The Hard Problem

The Hard Problem
Faucets, Sinks, and Markets

John Scott Tynes | 7 Jan 2010 21:00
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So how do you play the markets more effectively? In Assassin's Creed II there are town criers who announce various things. If you are being hunted by the town guard, you can bribe a town crier to suppress news of your exploits. For this market feature, town criers are also where you learn what the market trend is. In Florence, the town crier may say something like, "Grain is in short supply between here and Venice". This indicates that grain prices will be higher for the next period of time. By paying attention to the town criers and then hurrying back to your villa to instruct your Trade Master, you can make better investments. Further, you should be able to bribe the town criers to deliver false market news, actually increasing the chance of commodity prices to rise and fall as you desire for short periods. They won't definitely go your way, but your odds improve.

The game also features bands of thieves whom you can hire to distract town guards for you. For the market feature, you can pay off the thieves to threaten a given trade route, increasing the chances of inflating prices there. So if you're investing in Venice-Florence, you can pay the thieves to harass that trade route (excepting your shipments, of course!) and reap the profits.

So the town criers affect commodities and the thieves affect trade routes. By playing them both smartly, you can increase your odds of success in the markets. Bribing them is no guarantee, but it can help.

Of course, manipulating the markets has a price. The game's die rolls on the three return rates (5%, 15%, and 30%) are initially biased towards the low end. Most of your investments pay off at +/-5%, but the more often you manipulate the markets by bribing town criers and thieves, the more volatile the market becomes. The odds shift towards bigger potential losses and rewards. In addition, the interval between new rolls on the commodity and route tables grows shorter. When you first bribe a town crier the price change you desired remains in effect for twenty minutes. When the market becomes more volatile due to your manipulation, however, those price changes are re-rolled every five minutes.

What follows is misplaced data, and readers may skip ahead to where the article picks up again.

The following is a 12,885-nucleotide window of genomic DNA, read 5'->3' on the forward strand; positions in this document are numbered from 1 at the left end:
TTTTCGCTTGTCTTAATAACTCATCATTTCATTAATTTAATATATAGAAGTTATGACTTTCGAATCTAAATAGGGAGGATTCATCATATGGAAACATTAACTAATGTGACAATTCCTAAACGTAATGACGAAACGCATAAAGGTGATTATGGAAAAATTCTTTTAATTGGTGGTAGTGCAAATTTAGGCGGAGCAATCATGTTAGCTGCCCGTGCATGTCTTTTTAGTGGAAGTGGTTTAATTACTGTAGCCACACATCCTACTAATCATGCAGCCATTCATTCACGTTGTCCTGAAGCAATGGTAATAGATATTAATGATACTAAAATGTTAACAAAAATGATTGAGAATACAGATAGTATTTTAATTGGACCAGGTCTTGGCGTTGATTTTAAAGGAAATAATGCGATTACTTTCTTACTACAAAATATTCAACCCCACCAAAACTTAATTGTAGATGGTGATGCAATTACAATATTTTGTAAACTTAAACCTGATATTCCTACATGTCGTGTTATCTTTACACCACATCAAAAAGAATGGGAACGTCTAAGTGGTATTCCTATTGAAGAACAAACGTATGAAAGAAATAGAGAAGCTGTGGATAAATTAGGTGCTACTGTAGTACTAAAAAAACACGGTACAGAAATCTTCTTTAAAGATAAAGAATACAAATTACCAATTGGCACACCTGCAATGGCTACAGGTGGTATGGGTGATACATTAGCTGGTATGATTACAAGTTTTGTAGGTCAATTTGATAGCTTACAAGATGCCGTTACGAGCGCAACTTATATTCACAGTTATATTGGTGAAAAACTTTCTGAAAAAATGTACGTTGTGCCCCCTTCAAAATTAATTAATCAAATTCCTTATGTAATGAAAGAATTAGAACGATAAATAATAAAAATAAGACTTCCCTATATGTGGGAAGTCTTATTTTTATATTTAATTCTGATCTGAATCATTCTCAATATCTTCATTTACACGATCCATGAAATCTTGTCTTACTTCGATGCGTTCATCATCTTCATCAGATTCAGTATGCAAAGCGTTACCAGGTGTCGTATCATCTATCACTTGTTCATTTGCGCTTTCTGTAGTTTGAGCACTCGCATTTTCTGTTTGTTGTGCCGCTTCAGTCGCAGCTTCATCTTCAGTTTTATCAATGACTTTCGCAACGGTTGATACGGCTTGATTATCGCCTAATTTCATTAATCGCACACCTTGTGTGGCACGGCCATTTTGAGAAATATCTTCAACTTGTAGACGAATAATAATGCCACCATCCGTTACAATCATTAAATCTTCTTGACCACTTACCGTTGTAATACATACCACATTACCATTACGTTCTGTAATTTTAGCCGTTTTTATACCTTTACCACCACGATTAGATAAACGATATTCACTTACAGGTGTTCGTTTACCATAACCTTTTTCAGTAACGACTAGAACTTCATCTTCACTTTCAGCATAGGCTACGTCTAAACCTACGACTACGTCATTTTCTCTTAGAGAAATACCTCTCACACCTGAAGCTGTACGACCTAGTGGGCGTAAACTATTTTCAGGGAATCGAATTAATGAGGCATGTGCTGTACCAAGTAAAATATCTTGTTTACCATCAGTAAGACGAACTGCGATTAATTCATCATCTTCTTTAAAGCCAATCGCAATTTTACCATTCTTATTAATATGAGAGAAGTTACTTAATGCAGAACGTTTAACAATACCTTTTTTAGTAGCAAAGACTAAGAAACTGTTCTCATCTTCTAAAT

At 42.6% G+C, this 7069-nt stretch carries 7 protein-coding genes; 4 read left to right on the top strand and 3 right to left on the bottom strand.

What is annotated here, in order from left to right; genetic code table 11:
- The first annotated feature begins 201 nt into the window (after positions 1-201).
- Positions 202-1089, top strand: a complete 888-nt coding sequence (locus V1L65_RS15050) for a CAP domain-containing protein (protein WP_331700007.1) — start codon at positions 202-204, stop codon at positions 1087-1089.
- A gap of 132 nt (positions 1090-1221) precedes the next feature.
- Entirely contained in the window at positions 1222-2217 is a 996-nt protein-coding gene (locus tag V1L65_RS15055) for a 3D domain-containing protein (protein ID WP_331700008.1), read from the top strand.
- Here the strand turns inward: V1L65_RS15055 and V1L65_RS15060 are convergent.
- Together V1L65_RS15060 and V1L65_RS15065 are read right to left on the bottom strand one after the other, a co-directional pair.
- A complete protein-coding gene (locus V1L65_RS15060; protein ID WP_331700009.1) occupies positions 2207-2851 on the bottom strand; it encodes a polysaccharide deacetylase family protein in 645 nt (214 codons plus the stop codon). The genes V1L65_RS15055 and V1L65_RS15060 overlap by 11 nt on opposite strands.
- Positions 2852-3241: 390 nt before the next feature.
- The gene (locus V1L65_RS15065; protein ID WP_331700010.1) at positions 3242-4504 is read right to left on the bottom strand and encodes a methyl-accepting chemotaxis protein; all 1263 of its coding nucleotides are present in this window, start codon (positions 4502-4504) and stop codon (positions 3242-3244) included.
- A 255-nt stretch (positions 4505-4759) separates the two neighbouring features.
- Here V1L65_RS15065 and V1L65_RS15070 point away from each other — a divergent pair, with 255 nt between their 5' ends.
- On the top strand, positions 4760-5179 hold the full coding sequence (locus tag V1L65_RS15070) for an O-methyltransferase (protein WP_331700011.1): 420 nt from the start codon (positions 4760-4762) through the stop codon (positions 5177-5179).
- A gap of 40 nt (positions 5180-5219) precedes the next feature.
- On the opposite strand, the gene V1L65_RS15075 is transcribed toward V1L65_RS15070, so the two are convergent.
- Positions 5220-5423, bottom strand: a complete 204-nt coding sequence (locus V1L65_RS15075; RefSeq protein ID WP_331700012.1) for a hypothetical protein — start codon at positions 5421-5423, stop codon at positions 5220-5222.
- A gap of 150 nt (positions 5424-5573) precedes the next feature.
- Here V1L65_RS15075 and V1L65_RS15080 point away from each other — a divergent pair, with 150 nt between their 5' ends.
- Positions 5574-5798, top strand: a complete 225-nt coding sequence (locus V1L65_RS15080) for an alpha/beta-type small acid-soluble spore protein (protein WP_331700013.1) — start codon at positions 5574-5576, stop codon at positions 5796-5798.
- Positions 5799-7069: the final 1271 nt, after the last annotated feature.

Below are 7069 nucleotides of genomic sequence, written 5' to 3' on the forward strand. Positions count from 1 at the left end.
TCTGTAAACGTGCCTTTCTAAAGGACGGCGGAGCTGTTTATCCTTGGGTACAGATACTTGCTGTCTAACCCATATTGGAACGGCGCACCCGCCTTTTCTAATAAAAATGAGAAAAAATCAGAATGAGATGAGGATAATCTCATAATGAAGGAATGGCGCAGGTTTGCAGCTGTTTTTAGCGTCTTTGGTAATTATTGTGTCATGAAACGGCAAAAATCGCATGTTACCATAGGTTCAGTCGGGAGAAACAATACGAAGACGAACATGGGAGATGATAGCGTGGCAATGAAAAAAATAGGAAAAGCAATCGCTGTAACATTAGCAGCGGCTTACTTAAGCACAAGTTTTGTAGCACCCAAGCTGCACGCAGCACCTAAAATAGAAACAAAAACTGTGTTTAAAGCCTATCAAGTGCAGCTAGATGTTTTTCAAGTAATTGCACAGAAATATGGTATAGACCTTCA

So if you want to maximize your manipulation, you'll have to drop everything else, just pay bribes, and make frequent trips back and forth between your villa and the towns. Your reward will be higher potential gains but also higher potential losses. With dedicated play you can game the system in your favor, but you'll have to spend a lot of time and effort doing it. Or you can play the market more casually with less risk and lower returns.

There's a lot more we could do to make economic gameplay more interesting and integral to the game, but this is an example of a way to get high-rolling players putting their money into risky investments that will give a little bit of control in exchange for accepting even greater risk. Once your game's economy has actual risk to it, you have a better chance of keeping those faucets draining at the rate the player needs to feel like it all really matters.

John Scott Tynes would love to Make Money Fast while hanging out with Leonardo DaVinci, and if he has to assassinate a few Borgias in the process then that'll be okay.

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